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Identification of novel synaptic components by transcriptome profiling of the murine neuromuscular junction

Weihrauch, Martin. Identification of novel synaptic components by transcriptome profiling of the murine neuromuscular junction. 2019, Doctoral Thesis, University of Basel, Faculty of Science.

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Official URL: http://edoc.unibas.ch/diss/DissB_13449

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Abstract

The neuromuscular junction (NMJ) has been studied for over a century, yet we still do not have a complete picture of all its structural and functional components, knowledge of which is paramount in devising treatment strategies for neuromuscular diseases. Previous microarray-based approaches aimed at elucidating novel NMJ components were hindered by technological limitations. Recent technological advancements propelled next-generation RNA-sequencing with its wider dynamic range to the forefront of transcriptome-level gene expression profiling.
We utilized laser-capture microdissection to isolate myonuclei underlying the NMJ combined with RNA-sequencing and successfully generated NMJ gene expression profiles of fast-twitch extensor digitorum longus (EDL) and slow-twitch soleus (SOL) muscles and identified a large number of potential novel NMJ genes. The expression levels of canonical NMJ genes were nearly identical between the EDL and SOL, which suggests that the core NMJ gene program might be well conserved between different skeletal muscle types. We used in vivo muscle electroporation to overexpress one of our candidate genes, the transcription factor T-box 21 (TBX21), in the tibialis anterior (TA) muscle and observed an increased density of postsynaptic acetylcholine receptors. TBX21 may thus represent a novel transcription factor contributing to the regulation of the NMJ gene program, with a role in postsynaptic sensitivity.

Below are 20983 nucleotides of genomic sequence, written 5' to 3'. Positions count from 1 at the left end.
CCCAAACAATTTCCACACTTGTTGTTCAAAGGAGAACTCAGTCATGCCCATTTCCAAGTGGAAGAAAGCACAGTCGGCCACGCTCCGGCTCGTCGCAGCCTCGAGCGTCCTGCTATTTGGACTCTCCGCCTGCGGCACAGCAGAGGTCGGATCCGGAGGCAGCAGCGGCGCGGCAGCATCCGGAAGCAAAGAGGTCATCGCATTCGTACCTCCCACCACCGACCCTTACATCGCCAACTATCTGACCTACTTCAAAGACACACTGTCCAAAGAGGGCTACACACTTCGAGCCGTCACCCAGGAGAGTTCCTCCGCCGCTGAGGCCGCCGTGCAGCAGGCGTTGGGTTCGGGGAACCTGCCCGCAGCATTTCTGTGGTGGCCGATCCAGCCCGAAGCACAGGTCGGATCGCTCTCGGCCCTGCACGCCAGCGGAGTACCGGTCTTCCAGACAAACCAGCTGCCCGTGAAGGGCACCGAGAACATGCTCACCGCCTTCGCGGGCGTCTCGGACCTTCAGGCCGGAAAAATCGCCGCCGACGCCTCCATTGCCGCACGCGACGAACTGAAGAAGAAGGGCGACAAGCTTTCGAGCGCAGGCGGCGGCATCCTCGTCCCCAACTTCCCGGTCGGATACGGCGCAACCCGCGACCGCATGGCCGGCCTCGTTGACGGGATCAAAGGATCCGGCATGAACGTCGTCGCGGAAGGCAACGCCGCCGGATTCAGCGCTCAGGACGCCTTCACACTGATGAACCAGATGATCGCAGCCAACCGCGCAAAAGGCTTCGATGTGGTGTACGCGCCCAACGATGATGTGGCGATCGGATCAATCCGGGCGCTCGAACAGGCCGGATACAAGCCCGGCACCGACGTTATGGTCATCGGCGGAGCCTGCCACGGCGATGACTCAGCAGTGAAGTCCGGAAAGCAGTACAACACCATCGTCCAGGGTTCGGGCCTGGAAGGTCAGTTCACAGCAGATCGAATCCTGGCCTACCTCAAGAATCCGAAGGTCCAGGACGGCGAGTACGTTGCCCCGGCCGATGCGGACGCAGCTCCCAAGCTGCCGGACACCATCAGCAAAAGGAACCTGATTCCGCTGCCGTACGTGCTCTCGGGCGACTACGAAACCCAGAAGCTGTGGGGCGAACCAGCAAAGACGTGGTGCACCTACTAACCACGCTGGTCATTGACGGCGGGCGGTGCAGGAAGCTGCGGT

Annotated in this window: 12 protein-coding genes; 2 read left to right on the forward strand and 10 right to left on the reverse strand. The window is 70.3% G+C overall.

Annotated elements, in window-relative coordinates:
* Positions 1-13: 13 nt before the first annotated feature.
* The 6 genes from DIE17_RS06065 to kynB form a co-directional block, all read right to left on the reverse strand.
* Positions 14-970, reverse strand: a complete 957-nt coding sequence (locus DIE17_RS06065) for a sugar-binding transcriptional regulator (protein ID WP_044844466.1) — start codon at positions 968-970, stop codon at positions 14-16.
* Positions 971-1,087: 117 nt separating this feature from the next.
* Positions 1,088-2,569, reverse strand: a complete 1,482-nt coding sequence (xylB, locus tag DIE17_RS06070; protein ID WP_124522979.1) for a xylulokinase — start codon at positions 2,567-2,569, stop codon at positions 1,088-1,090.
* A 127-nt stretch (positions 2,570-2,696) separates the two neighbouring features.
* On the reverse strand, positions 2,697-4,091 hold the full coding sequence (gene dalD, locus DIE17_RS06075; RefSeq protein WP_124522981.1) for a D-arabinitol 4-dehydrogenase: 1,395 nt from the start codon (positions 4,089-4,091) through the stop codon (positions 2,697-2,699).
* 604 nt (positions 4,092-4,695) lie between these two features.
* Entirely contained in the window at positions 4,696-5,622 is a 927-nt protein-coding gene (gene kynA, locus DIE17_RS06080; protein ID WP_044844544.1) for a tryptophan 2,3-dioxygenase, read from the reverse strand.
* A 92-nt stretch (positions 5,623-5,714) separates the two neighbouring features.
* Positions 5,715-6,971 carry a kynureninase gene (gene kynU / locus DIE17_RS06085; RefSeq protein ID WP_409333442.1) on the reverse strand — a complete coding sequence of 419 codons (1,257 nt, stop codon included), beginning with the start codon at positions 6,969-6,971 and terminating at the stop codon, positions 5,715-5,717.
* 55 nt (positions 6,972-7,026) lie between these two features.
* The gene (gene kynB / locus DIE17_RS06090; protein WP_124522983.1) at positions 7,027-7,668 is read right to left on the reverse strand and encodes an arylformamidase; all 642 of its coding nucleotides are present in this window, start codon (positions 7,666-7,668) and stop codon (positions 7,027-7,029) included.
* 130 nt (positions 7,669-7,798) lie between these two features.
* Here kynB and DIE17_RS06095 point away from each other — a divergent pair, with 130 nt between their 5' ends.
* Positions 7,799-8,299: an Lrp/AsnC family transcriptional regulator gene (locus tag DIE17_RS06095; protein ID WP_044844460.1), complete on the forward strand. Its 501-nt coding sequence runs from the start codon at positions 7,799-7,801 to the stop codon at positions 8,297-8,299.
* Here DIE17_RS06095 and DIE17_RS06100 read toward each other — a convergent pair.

We also generated NMJ gene expression profiles of the TA muscle of 10-month-old (“young”) and 30-month-old (“old”) mice to investigate the effect of aging on the NMJ gene program. Strikingly, the NMJ gene program was remarkably stable, with nearly identical expression levels of canonical NMJ genes between young and old mice. This implies that age-related perturbations of the NMJ are likely caused by external factors, such as accumulated myofiber damage and changes in nerve input, rather than by gradual dysregulation of the NMJ gene program with increasing age. Our findings argue against the hypothesis that aging leads to a broad deterioration of the NMJ gene program that would contribute to perturbations of NMJ structure and function.
Furthermore, functional annotation analysis of our different NMJ gene expression datasets strongly indicates the importance of an extensive number of hitherto unknown glycoproteins, as well as of posttranslational modifications, especially glycosylations, at the synaptic basal lamina. We highlight a set of candidate genes that encode for enzymes putatively involved in these processes at the NMJ, and which are potentially involved in the pathophysiology of neuromuscular diseases such as congenital myasthenic syndromes. This thesis expands our understanding of the complexity of the NMJ and lays the foundation for further research that will functionally characterize novel synaptic components and provide the basis for novel therapeutic treatment strategies.
Advisors:Handschin, Christoph and Rüegg, Markus A.
Faculties and Departments:05 Faculty of Science > Departement Biozentrum > Growth & Development > Growth & Development (Handschin)
UniBasel Contributors:Handschin, Christoph and Rüegg, Markus A.
Item Type:Thesis
Thesis Subtype:Doctoral Thesis
Thesis no:13449
Thesis status:Complete
Bibsysno:Link to catalogue
Number of Pages:1 Online-Ressource (202 Seiten)
Language:English
Identification Number:
Last Modified:03 Jan 2020 05:30
Deposited On:02 Jan 2020 10:15

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